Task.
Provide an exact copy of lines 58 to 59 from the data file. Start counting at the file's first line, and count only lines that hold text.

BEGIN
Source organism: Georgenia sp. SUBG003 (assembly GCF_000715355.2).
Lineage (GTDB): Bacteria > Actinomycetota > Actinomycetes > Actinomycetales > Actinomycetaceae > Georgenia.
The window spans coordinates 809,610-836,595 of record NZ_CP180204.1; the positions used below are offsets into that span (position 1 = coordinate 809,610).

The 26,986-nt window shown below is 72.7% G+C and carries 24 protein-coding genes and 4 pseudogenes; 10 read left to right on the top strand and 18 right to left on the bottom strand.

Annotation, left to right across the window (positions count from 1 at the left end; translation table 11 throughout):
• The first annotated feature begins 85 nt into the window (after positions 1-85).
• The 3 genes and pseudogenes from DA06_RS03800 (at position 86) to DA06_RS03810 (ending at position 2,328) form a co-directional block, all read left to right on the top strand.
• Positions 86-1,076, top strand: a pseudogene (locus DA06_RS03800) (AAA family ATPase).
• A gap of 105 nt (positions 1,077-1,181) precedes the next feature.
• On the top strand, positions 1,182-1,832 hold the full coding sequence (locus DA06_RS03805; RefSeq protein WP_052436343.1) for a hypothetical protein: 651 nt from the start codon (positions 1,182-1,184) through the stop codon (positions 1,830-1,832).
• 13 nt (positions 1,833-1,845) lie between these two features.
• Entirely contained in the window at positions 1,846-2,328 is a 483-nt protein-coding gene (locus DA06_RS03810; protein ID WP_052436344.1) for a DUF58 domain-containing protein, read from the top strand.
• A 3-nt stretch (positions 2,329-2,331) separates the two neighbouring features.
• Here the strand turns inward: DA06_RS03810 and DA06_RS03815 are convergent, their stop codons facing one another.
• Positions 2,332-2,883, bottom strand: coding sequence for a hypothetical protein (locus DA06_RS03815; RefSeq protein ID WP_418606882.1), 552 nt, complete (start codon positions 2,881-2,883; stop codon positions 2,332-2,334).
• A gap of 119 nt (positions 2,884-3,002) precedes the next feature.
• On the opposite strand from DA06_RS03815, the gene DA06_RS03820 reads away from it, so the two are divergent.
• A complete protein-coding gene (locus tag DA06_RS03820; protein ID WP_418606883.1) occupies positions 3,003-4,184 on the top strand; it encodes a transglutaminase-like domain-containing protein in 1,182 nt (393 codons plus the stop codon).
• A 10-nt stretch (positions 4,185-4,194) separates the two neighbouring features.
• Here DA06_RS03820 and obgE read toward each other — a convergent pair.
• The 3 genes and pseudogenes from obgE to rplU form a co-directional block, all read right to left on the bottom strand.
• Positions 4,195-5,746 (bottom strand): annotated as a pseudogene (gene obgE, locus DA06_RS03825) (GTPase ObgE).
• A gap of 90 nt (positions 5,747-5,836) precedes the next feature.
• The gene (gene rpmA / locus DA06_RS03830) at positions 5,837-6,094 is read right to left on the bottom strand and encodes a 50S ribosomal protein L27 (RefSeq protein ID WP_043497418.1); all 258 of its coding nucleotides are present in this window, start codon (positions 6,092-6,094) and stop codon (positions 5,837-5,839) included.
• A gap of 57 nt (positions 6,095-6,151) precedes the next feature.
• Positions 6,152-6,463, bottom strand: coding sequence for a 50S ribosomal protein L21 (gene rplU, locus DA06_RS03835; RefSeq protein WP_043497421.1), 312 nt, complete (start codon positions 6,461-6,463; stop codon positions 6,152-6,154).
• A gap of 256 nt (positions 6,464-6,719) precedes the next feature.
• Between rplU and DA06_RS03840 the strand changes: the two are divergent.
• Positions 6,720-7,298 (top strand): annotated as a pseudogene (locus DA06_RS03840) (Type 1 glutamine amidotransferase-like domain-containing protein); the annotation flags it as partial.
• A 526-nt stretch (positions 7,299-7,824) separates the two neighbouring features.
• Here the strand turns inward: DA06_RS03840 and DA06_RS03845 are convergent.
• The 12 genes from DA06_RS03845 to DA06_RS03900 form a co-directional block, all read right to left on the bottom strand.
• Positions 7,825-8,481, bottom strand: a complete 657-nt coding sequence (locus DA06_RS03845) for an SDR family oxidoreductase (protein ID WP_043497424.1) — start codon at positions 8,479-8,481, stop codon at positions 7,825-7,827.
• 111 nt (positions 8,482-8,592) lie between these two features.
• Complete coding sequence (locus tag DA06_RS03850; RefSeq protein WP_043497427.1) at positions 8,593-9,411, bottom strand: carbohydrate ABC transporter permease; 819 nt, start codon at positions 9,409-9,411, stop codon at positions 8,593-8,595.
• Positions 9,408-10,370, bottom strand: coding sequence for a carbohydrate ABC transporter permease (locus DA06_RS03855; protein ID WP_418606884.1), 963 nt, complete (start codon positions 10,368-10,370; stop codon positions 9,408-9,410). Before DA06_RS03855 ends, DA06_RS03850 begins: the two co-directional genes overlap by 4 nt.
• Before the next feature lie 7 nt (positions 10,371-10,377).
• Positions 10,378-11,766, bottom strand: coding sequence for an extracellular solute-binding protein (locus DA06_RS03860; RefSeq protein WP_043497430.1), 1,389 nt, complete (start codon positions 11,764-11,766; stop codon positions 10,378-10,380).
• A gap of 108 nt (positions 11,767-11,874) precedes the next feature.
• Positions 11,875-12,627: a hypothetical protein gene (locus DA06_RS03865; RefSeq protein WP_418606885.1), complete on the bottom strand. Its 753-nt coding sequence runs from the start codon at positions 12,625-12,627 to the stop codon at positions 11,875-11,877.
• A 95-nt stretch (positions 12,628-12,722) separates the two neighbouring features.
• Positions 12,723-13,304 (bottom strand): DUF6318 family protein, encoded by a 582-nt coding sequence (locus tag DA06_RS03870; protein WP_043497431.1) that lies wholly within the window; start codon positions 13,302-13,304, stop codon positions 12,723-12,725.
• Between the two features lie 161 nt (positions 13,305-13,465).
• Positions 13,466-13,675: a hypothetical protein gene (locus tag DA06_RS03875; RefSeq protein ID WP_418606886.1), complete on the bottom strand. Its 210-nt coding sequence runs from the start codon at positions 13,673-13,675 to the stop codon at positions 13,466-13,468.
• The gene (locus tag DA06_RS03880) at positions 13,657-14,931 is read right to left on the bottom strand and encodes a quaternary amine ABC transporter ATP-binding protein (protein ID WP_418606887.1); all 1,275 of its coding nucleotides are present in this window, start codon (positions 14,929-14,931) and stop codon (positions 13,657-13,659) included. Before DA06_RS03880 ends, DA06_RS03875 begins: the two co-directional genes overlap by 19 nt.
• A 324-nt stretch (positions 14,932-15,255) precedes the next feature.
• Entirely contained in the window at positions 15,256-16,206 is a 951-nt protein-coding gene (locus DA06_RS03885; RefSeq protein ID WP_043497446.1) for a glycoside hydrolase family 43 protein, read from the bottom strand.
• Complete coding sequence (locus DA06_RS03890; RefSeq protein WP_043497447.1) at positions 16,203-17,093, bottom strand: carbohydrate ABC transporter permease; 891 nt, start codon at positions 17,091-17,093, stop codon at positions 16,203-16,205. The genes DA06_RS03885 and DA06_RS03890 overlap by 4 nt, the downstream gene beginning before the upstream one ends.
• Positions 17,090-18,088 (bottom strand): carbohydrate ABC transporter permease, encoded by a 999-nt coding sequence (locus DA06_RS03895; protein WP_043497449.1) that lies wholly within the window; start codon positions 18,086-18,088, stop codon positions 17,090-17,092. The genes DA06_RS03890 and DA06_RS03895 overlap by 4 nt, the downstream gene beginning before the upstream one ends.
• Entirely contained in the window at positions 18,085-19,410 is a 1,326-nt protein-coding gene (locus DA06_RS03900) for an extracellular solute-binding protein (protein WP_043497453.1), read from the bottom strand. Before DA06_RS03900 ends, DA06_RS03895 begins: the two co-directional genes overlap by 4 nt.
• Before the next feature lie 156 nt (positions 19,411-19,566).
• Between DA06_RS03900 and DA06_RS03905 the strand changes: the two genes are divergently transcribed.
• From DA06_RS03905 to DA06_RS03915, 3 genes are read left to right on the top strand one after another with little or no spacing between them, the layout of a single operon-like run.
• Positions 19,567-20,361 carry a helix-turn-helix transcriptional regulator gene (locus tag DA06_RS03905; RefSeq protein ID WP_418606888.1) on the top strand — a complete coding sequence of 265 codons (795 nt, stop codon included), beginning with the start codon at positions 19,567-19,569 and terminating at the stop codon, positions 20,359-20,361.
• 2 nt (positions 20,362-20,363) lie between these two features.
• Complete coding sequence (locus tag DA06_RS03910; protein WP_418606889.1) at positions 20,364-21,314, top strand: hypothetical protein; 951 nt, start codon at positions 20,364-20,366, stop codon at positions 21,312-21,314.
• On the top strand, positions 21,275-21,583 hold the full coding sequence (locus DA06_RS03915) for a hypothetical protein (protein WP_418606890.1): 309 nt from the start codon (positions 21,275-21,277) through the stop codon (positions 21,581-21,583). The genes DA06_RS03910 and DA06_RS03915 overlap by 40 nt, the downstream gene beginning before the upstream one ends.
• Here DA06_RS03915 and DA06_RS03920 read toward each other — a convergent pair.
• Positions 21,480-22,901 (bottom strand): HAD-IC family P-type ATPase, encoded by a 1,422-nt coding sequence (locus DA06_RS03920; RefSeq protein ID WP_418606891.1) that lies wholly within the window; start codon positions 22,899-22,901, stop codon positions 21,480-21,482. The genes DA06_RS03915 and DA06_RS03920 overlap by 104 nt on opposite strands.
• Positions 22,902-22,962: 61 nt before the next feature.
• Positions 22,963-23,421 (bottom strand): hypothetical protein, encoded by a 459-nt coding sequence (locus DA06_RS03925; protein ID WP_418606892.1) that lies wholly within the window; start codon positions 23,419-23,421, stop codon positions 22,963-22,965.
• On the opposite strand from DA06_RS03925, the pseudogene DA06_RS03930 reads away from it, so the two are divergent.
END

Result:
• Here DA06_RS03915 and DA06_RS03920 read toward each other — a convergent pair.
• Positions 21,480-22,901 (bottom strand): HAD-IC family P-type ATPase, encoded by a 1,422-nt coding sequence (locus DA06_RS03920; RefSeq protein ID WP_418606891.1) that lies wholly within the window; start codon positions 22,899-22,901, stop codon positions 21,480-21,482. The genes DA06_RS03915 and DA06_RS03920 overlap by 104 nt on opposite strands.